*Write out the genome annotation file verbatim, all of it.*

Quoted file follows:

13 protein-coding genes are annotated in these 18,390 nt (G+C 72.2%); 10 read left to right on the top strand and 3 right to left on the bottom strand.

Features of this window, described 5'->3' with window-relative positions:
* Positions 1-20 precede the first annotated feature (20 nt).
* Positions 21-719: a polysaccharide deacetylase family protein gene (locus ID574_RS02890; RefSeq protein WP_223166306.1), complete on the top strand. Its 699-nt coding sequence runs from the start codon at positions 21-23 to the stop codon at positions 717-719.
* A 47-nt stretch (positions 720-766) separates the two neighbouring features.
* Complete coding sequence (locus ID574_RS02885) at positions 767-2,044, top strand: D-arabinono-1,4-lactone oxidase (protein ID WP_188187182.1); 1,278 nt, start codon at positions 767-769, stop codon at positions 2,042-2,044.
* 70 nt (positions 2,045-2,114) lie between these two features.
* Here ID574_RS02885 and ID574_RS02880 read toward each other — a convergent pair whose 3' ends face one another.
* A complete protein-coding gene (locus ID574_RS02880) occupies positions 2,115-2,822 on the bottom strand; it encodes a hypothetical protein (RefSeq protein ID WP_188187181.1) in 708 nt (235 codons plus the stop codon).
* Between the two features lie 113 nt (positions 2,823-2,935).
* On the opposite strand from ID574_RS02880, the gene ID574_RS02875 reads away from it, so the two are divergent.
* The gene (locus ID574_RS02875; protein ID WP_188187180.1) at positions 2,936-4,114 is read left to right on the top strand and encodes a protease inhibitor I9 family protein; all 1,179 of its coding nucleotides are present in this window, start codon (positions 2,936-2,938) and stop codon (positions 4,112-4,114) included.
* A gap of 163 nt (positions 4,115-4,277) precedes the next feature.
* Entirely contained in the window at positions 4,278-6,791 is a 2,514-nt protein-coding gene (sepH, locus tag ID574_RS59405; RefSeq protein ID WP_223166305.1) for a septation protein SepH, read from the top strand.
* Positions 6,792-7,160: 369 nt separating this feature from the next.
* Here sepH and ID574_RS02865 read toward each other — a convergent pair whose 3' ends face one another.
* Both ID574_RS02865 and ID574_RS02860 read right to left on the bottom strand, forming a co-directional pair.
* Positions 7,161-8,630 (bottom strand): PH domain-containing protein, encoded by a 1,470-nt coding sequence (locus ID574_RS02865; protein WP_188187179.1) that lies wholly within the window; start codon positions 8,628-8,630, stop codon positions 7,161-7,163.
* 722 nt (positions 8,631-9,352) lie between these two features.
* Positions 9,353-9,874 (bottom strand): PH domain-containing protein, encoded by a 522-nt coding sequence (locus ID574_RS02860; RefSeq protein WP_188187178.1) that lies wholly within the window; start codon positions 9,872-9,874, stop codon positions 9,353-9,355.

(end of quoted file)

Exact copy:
13 protein-coding genes are annotated in these 18,390 nt (G+C 72.2%); 10 read left to right on the top strand and 3 right to left on the bottom strand.

Features of this window, described 5'->3' with window-relative positions:
* Positions 1-20 precede the first annotated feature (20 nt).
* Positions 21-719: a polysaccharide deacetylase family protein gene (locus ID574_RS02890; RefSeq protein WP_223166306.1), complete on the top strand. Its 699-nt coding sequence runs from the start codon at positions 21-23 to the stop codon at positions 717-719.
* A 47-nt stretch (positions 720-766) separates the two neighbouring features.
* Complete coding sequence (locus ID574_RS02885) at positions 767-2,044, top strand: D-arabinono-1,4-lactone oxidase (protein ID WP_188187182.1); 1,278 nt, start codon at positions 767-769, stop codon at positions 2,042-2,044.
* 70 nt (positions 2,045-2,114) lie between these two features.
* Here ID574_RS02885 and ID574_RS02880 read toward each other — a convergent pair whose 3' ends face one another.
* A complete protein-coding gene (locus ID574_RS02880) occupies positions 2,115-2,822 on the bottom strand; it encodes a hypothetical protein (RefSeq protein ID WP_188187181.1) in 708 nt (235 codons plus the stop codon).
* Between the two features lie 113 nt (positions 2,823-2,935).
* On the opposite strand from ID574_RS02880, the gene ID574_RS02875 reads away from it, so the two are divergent.
* The gene (locus ID574_RS02875; protein ID WP_188187180.1) at positions 2,936-4,114 is read left to right on the top strand and encodes a protease inhibitor I9 family protein; all 1,179 of its coding nucleotides are present in this window, start codon (positions 2,936-2,938) and stop codon (positions 4,112-4,114) included.
* A gap of 163 nt (positions 4,115-4,277) precedes the next feature.
* Entirely contained in the window at positions 4,278-6,791 is a 2,514-nt protein-coding gene (sepH, locus tag ID574_RS59405; RefSeq protein ID WP_223166305.1) for a septation protein SepH, read from the top strand.
* Positions 6,792-7,160: 369 nt separating this feature from the next.
* Here sepH and ID574_RS02865 read toward each other — a convergent pair whose 3' ends face one another.
* Both ID574_RS02865 and ID574_RS02860 read right to left on the bottom strand, forming a co-directional pair.
* Positions 7,161-8,630 (bottom strand): PH domain-containing protein, encoded by a 1,470-nt coding sequence (locus ID574_RS02865; protein WP_188187179.1) that lies wholly within the window; start codon positions 8,628-8,630, stop codon positions 7,161-7,163.
* 722 nt (positions 8,631-9,352) lie between these two features.
* Positions 9,353-9,874 (bottom strand): PH domain-containing protein, encoded by a 522-nt coding sequence (locus ID574_RS02860; RefSeq protein WP_188187178.1) that lies wholly within the window; start codon positions 9,872-9,874, stop codon positions 9,353-9,355.